Uga v. Robert Baker, 1996: Another from the Pictures I Never Get Tired Of file.
What I said at the time: The home-field disadvantage, naturally, was discussed . . .
. . . just in case you need a reminder, the home team is 3-11-1 since 1992 in this series; things have improved a little lately, with the home team winning two of the last four, but Georgia still has only seven wins over Auburn since the series went home-and-home starting in 1959. And if you saw the games in Athens in 1999, 2001, and 2005 (like I did), you know that Georgia will pick the most bizarre of ways to lose this one in front of the home crowd.
. . . and at the end of a surprisingly prescient prediction, doom was foretold:
If the season plays out for the Bulldogs the way I've described it in past previews, Georgia could very well be on the cusp of an SEC East title (despite the requisite loss to Florida), meaning there will be that much more of a chance that the Dawgs' young defense will tighten up and start playing not to lose; in a scene eerily reminiscent of 2005, the Dawgs will hold a thin lead toward the end of the game but let Auburn go on a late drive (not a 62-yard fluke pass, mind you, an actual drive) that nets the game-winning field goal.
What's happened since then: Oddly enough, Georgia (7-2, 4-2 SEC) is on the cusp of an SEC East title -- after losses to South Carolina and Tennessee and big wins over Alabama and Florida, all they need (besides winning out, of course) is for Tennessee to stumble once and they're all alone on top of the East Division. Auburn appeared to have put a miserable September behind them, following up home losses to South Florida and Mississippi State with three straight SEC victories, but suffered a setback at LSU and are now 7-3, 4-2 in conference.
Care to amend your initial statement, sir?: Yes and no. At the very beginning of the season, QB Brandon Cox and his offensive line were every bit as bad as I predicted they might be, if not worse; particularly during that South Florida game, there were times when it looked like some of the offensive linemen might have had money in a What Day Does Brandon Cox Become A Paraplegic pool. Both Cox and the line have stepped their game up considerably since then, though. After throwing two picks in each of his first three games, Cox has only tossed one in his last seven, and only once in that seven-game span (Arkansas) has his completion rate been below 60 percent. Granted, the only truly elite defense he's faced during that time was LSU's, but any Dawg fan licking his chops at the prospect of another 4-12-4-35 line like the one Cox threw last year against Georgia is going to come out of this game bitterly disappointed.
Slowly making the transition from goat back into badass, but can he lift a keg over his head?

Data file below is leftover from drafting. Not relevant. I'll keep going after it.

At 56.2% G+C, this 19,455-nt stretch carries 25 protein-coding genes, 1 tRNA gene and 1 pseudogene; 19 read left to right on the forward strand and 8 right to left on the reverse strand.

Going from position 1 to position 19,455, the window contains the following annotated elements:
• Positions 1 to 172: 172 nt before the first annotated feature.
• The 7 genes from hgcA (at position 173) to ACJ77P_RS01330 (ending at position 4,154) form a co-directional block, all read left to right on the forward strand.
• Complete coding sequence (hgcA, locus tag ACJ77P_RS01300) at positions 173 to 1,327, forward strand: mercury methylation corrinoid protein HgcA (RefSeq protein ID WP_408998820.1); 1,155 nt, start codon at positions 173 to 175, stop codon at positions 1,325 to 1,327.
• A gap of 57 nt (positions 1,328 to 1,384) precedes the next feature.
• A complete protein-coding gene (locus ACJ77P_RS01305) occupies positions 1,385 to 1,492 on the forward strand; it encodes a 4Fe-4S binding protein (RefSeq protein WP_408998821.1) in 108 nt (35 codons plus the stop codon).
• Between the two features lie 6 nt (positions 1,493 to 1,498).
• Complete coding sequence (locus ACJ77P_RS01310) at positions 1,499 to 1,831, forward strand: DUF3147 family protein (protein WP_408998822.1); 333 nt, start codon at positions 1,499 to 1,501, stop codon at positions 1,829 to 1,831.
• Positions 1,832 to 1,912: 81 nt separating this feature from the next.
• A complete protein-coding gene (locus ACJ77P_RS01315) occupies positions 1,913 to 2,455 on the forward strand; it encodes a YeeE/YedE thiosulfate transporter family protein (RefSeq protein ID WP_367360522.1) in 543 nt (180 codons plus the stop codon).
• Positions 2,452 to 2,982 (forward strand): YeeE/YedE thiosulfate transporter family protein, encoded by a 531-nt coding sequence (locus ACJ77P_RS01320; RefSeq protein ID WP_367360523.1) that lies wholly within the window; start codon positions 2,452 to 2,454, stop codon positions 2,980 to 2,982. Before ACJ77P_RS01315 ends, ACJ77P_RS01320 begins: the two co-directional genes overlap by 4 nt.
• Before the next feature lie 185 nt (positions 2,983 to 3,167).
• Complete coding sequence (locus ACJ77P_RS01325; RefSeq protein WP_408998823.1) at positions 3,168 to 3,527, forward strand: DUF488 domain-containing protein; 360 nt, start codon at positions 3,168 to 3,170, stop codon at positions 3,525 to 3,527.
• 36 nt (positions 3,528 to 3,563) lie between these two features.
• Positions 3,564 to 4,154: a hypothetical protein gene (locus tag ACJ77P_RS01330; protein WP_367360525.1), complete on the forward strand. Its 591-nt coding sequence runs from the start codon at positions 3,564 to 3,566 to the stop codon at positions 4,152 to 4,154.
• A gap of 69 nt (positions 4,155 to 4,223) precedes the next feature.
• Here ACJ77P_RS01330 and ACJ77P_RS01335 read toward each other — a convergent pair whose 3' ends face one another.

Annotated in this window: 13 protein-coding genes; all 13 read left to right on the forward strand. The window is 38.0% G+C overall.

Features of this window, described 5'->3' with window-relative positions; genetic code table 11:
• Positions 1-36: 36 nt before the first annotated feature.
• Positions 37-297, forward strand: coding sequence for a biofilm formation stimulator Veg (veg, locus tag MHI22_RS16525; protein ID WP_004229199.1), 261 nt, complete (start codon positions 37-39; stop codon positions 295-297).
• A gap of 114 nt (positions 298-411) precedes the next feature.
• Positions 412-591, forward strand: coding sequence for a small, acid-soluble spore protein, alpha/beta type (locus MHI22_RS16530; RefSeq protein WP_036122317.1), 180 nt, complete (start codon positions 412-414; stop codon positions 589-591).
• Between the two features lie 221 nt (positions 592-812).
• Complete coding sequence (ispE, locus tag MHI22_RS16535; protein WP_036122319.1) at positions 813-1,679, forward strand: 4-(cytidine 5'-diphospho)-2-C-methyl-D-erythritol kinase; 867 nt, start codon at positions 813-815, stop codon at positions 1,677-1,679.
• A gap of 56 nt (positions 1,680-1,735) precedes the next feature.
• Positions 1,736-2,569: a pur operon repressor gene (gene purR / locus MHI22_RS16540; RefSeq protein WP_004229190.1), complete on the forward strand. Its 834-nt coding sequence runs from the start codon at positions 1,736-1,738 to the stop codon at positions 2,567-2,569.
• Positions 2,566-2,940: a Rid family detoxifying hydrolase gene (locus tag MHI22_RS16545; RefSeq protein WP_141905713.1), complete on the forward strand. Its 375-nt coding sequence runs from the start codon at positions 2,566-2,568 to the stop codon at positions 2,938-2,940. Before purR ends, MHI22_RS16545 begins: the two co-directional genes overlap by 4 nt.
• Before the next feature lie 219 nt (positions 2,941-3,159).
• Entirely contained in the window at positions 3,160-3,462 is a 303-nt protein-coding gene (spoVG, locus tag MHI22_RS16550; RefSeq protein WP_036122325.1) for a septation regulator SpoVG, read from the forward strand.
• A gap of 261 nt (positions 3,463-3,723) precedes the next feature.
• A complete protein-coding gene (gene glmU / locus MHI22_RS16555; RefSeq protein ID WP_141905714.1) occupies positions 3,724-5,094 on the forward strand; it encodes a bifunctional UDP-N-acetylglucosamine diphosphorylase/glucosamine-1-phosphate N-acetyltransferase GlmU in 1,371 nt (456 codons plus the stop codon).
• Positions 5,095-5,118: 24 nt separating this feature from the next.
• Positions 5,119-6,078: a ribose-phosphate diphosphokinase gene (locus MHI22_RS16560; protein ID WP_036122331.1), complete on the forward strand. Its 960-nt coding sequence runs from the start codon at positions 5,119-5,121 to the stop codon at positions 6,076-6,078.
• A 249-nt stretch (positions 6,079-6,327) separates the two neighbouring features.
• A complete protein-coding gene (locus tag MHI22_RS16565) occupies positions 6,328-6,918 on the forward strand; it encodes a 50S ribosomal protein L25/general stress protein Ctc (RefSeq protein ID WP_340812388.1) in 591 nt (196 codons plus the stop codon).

As for the other half of Auburn's game, the Tigers are fielding a unit ranked eighth in the nation in total defense, so we're not gonna be hanging 37 points on them again, either. It's particularly scary in light of some of the very talented runners they've completely shut down this year: Ole Miss's BenJarvus Green-Ellis, 62 yards on 13 carries; Florida's Tim Tebow, 75 yards on 19 carries; Darren McFadden, only 43 yards on 17 carries. You don't even have to have seen McFadden's brutal vivisection of South Carolina last week to know what a stunner that last stat is. That spells trouble for Knowshon Moreno, though it's fair to say he's healthier than McFadden was when the Razorbacks played Auburn, and will likely get more carries than any of the guys I just named (since taking over the starting job from an injured Thomas Brown, Knowshon has received an average of 29 carries over three games).
A lot of this game is probably going to fall on Matt Stafford's shoulders, and while Auburn has done a fair job of picking off passes -- 12 INTs in 10 games -- they're having trouble getting to the quarterback, surprising given the quality of the Tigers' defensive line. Auburn is tied for 89th in the country with only 16 sacks on the season (for comparison's sake, Georgia has totaled 21 sacks in nine games); in tackles for loss, they're 80th, with 5.7 per game (Georgia is 46th with about six and a half). As Senator Blutarsky was kind enough to point out earlier this week, our supposedly ragtag offensive line has done a remarkably good job of keeping Matt Stafford's jersey clean this season, and has also been a big part of why our offense has gone from being a field-goal machine over the last few years to being the SEC's most efficient in the red zone. Couple that with the fact that the Dawgs are tied for first in the country in fewest turnovers lost -- only nine all season, even when you factor in our two head-slapping fumbles against Troy last week -- and it tells you that when this offense has the ball, more often than not they do good things with it.
You tell Will Muschamp that Stafford is gonna eat his family!
So I think our defense should be able to keep Auburn from going wild on us, and as rugged as AU's defense is, I think Stafford, Knowshon and the rest will have more than a puncher's chance against them. In fact, both teams seem incredibly evenly matched overall -- but now's the part where we bring the extracurriculars in, and it's a bit of a buzzkill.